The City of Stamford hopes to attract high-tech entrepreneurs with a new initiative to convert its Old Town Hall into a business incubator.
Stamford’s gracious, marble-lined Old Town Hall occupies some prime real estate in the center of town, but it hasn’t served as a hub for the town since the 1960s. Now it’s bustling once again.
“It’s a center of gravity and it works for the whole community.”
Patty Meagher is one of the founders of the new Stamford Innovations Center, a business that will occupy 16,000 square feet of the Old Town Hall offering space and services to startup companies.
“It’s easy for everyone to get here, and it says something. It’s a hundred year old building. I like that part. We’re taking something very old that used to be the center of Stamford and creating the new center of Stamford.”
Meagher says one of the key tasks of the Center will be to connect entrepreneurs with funding from angel investors and venture capitalists. Stamford’s Mayor Michael Pavia told the assembled crowd at the official opening that the center is a natural development for this city.
“Stamford and Fairfield County has been the power location for venture capital, for investment banking, and for the kinds of entrepreneur development, small business development throughout the state of Connecticut, and we have the opportunity to make it even better right now, here.”
Former mayor and now governor, Dannel Malloy was also on hand. The state of Connecticut funded this center with a $500,000 interest free loan – Malloy says it’s part of a new culture of innovation he wants to promote.
“We are creating a new innovation ecosystem where small high tech companies and entrepreneurs can take their creative ideas and build successful businesses right here in Stamford, Connecticut.”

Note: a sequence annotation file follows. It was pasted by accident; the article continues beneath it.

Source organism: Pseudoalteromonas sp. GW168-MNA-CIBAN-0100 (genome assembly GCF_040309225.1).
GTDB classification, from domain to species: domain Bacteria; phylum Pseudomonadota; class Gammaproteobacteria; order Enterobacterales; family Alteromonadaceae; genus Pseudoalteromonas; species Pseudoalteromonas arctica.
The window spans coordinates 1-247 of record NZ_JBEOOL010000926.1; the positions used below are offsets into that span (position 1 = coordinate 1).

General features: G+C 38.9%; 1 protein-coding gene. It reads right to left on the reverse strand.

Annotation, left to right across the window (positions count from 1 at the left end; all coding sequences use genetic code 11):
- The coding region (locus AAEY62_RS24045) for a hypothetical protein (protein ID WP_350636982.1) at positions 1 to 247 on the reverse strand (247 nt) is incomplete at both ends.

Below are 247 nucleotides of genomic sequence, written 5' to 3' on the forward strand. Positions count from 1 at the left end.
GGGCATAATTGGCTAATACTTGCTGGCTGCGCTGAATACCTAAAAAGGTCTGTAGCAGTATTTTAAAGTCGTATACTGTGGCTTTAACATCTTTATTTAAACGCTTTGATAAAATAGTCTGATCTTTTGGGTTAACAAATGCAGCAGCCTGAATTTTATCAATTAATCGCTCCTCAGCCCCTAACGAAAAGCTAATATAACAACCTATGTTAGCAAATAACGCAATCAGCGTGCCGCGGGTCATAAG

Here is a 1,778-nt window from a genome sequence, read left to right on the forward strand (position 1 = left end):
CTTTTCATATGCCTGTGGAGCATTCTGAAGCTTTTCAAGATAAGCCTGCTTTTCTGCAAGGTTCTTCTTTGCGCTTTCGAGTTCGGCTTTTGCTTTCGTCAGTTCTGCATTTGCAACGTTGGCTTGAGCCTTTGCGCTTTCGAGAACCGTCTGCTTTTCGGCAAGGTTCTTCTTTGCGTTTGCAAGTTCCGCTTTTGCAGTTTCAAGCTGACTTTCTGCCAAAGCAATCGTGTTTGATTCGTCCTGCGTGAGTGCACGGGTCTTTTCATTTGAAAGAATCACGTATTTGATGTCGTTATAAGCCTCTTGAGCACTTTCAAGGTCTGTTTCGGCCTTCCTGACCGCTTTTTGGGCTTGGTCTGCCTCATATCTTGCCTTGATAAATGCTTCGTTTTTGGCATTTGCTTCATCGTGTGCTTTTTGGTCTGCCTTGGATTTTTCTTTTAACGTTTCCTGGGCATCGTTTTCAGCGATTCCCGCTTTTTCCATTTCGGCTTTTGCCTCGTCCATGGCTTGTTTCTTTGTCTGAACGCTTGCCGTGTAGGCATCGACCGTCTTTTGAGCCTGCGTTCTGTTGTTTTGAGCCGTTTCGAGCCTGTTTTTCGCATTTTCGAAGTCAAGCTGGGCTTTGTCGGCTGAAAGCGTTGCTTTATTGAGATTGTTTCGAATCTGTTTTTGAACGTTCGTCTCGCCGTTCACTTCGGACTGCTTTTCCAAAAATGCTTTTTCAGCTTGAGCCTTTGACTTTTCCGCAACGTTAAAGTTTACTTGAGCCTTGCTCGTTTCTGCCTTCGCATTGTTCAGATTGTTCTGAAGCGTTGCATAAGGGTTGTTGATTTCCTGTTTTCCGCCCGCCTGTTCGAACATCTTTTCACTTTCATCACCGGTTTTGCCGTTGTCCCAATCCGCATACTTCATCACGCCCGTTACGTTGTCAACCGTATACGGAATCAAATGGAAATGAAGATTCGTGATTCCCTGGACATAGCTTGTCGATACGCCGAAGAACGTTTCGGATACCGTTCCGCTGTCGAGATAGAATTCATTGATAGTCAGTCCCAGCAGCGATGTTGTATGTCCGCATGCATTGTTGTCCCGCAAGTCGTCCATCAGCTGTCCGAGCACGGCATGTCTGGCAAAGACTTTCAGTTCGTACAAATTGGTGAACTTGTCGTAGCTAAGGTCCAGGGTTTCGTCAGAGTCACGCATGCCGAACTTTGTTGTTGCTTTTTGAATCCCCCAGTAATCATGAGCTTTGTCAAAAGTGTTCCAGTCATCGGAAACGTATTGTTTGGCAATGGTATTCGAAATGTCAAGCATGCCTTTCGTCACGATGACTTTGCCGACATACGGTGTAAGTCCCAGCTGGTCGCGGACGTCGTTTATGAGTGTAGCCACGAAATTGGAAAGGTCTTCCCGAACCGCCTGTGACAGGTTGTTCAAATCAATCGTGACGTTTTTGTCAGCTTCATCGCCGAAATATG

The center also attracted a partnership with Sikorsky. The company has sponsored space in the incubator where it will mentor innovators who might produce new technologies that can be used by the helicopter maker. Chris van Buiten heads up Sikorsky Innovations.
“We collaborate with enormous businesses in this country and around the world, and we collaborate with very small ones. Today we’re starting the process of collaborating with companies that don’t even exist yet.”
The Innovation Center already has five potential new tenants. Asmau Ahmed will bring her company, Color Modules here. She’s developing a visual search technology that matches colors and patterns. She says companies like hers survive and thrive on community.
“It’s one thing to have an idea, it’s another thing to develop that idea and bring it to market. So having the support of the Stamford Innovation Center, having the support of the government, having the support of the investors and other entrepreneurs – I think it’s critical.”
The Center hopes to host some 20 new companies by the end of its first year in business. It will also stage Stamford’s first Startup Weekend in March.